Contributing to Apache HBase: custom data balancing

This is a repost from OVHcloud’s official blogpost., please read it there to support my company. Thanks Horacio Gonzalez for the awesome drawings!

In today’s blogpost, we’re going to take a look at our upstream contribution to Apache HBase’s stochastic load balancer, based on our experience of running HBase clusters to support OVHcloud’s monitoring.


The context

Have you ever wondered how:

  • we generate the graphs for your OVHcloud server or web hosting package?
  • our internal teams monitor their own servers and applications?

All internal teams are constantly gathering telemetry and monitoring data and sending them to a dedicated team, who are responsible for handling all the metrics and logs generated by OVHcloud’s infrastructure: the Observability team.

We tried a lot of different Time Series databases, and eventually chose Warp10 to handle our workloads. Warp10 can be integrated with the various big-data solutions provided by the Apache Foundation. In our case, we use Apache HBase as the long-term storage datastore for our metrics.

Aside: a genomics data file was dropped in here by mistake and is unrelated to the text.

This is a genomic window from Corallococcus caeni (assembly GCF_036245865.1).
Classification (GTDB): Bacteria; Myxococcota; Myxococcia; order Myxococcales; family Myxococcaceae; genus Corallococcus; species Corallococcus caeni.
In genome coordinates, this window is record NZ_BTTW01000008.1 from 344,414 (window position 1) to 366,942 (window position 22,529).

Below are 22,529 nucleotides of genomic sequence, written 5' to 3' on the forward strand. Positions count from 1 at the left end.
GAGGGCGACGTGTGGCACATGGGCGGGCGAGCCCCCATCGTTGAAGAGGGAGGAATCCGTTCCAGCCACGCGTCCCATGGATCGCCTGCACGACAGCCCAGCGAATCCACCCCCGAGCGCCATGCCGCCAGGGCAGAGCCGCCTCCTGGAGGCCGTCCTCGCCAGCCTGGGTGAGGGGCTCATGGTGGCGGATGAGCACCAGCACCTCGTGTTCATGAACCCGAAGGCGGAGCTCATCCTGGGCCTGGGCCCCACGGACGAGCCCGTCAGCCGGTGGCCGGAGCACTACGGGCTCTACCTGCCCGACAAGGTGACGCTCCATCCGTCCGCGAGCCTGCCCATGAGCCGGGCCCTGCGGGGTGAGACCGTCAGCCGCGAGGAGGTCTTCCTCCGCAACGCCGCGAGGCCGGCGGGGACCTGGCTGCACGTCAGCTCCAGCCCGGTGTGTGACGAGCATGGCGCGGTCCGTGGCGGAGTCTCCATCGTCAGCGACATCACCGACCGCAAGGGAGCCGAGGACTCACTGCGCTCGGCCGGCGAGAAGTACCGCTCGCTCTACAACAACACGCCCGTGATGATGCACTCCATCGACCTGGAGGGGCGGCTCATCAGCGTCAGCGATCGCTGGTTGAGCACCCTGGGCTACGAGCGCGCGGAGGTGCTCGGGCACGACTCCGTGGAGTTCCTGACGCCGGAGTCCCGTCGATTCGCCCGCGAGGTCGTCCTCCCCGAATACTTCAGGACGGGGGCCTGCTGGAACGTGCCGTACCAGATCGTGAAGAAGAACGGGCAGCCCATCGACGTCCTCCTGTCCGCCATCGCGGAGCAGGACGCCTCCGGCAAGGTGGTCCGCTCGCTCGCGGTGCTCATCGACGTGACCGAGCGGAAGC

Apache HBase, a datastore built on top of Apache Hadoop, provides an elastic, distributed, key-ordered map. As such, one of the key features of Apache HBase for us is the ability to scan, i.e. retrieve a range of keys. Thanks to this feature, we can fetch thousands of datapoints in an optimised way.

We have our own dedicated clusters, the biggest of which has more than 270 nodes to spread our workloads:

  • between 1.6 and 2 million writes per second, 24/7
  • between 4 and 6 million reads per second
  • around 300TB of telemetry, stored within Apache HBase

As you can probably imagine, storing 300TB of data in 270 nodes comes with some challenges regarding repartition, as every bit is hot data, and should be accessible at any time. Let’s dive in!

How does balancing work in Apache HBase?

Before diving into the balancer, let’s take a look at how it works. In Apache HBase, data is split into shards called Regions, and distributed through RegionServers. The number of regions will increase as the data is coming in, and regions will be split as a result. This is where the Balancer comes in. It will move regions to avoid hotspotting a single RegionServer and effectively distribute the load.


The actual implementation, called StochasticBalancer, uses a cost-based approach: